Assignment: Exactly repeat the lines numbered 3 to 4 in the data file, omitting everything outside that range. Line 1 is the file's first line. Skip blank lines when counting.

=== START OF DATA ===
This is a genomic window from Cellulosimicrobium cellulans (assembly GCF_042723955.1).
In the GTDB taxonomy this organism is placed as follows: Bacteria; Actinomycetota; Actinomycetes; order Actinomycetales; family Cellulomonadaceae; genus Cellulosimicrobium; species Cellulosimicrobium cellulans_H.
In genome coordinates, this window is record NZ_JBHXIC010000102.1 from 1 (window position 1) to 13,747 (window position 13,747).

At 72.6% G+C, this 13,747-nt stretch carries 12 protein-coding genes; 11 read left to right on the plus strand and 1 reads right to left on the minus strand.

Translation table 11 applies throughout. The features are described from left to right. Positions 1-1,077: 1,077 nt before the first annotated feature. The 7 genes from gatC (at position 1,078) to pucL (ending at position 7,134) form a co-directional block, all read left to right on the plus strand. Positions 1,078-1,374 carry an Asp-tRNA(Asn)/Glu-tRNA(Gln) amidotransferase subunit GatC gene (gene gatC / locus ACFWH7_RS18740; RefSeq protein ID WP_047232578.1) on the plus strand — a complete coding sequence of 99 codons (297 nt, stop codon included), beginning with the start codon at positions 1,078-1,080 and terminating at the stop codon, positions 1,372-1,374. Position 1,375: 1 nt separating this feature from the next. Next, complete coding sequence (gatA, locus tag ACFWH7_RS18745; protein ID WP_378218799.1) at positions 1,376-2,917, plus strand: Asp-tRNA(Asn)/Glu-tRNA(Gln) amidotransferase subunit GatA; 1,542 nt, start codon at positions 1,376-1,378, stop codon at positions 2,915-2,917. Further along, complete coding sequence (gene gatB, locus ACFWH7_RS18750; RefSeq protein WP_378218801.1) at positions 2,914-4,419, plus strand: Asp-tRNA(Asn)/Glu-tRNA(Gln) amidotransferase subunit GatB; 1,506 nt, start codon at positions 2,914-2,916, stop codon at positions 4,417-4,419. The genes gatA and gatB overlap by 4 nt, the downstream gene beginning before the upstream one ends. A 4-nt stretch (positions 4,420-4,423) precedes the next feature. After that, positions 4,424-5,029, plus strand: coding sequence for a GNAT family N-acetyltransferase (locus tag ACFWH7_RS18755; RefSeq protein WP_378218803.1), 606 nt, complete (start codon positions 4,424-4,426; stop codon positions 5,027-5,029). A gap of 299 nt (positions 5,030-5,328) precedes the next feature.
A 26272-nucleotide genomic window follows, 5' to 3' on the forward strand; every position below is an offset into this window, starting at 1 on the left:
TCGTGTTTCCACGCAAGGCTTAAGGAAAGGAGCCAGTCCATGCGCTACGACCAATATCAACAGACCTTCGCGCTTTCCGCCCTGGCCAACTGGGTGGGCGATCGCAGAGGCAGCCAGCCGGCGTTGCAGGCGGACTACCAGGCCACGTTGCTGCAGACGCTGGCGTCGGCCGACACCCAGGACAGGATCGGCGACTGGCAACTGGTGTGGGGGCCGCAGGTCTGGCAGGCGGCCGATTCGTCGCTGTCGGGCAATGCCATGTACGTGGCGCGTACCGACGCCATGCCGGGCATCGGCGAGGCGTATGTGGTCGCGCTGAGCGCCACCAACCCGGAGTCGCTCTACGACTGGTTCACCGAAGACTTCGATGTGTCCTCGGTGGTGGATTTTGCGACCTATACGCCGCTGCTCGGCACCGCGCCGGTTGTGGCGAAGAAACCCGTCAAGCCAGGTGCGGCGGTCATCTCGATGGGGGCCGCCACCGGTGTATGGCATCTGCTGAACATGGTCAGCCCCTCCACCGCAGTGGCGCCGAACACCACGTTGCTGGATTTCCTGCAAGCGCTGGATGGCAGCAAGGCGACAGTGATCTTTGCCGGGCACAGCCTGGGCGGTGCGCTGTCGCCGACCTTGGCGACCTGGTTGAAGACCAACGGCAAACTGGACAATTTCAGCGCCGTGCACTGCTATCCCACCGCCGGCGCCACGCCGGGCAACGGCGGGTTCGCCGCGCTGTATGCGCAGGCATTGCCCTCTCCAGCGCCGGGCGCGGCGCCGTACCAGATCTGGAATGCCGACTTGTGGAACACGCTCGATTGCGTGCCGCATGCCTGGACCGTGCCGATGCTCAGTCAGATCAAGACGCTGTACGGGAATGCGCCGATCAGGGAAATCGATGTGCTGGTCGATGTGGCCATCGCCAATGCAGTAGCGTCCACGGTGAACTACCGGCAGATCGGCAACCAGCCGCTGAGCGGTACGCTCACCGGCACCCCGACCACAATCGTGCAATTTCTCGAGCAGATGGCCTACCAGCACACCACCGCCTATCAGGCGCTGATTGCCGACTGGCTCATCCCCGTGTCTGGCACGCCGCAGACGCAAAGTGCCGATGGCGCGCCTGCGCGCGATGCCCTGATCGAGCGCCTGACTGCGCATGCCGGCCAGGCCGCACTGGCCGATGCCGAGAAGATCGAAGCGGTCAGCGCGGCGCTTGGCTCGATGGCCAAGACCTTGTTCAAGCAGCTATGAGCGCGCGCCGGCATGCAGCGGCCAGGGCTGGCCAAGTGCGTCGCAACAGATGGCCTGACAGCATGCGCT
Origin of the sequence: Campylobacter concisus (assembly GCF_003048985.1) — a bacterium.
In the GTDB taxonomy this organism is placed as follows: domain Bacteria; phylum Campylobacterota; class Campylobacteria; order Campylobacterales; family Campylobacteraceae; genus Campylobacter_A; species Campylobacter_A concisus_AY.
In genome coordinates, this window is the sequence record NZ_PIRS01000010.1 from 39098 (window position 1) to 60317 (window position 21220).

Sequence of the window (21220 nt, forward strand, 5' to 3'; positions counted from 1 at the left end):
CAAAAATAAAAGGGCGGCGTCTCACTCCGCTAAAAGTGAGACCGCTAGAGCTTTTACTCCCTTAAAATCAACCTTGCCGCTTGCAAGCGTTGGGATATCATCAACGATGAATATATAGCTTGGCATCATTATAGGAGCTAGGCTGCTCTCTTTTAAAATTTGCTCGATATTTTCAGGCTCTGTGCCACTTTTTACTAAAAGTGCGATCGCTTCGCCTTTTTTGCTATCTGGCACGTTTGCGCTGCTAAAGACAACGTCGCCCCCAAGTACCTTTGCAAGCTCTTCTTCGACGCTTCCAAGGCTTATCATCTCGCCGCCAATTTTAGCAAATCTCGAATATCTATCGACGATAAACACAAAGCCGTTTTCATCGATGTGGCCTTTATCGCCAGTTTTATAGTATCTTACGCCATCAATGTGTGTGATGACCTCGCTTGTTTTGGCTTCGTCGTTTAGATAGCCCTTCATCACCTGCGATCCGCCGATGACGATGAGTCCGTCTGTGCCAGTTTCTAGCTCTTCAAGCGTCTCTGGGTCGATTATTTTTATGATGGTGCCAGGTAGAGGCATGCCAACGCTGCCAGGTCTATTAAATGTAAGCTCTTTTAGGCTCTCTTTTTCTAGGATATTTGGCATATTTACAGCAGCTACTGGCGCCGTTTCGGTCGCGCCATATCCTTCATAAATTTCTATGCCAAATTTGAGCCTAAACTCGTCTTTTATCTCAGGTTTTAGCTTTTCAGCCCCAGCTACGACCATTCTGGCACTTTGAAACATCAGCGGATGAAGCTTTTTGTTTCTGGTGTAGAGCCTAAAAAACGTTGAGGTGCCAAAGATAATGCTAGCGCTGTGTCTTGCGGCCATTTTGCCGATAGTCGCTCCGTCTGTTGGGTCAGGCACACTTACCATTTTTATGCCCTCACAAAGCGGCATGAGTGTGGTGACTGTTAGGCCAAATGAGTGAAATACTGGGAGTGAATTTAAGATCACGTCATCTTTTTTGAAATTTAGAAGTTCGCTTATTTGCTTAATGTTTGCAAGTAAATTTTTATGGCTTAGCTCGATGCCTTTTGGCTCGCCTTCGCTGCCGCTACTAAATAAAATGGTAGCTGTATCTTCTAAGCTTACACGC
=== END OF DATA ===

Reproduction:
In genome coordinates, this window is record NZ_JBHXIC010000102.1 from 1 (window position 1) to 13,747 (window position 13,747).

At 72.6% G+C, this 13,747-nt stretch carries 12 protein-coding genes; 11 read left to right on the plus strand and 1 reads right to left on the minus strand.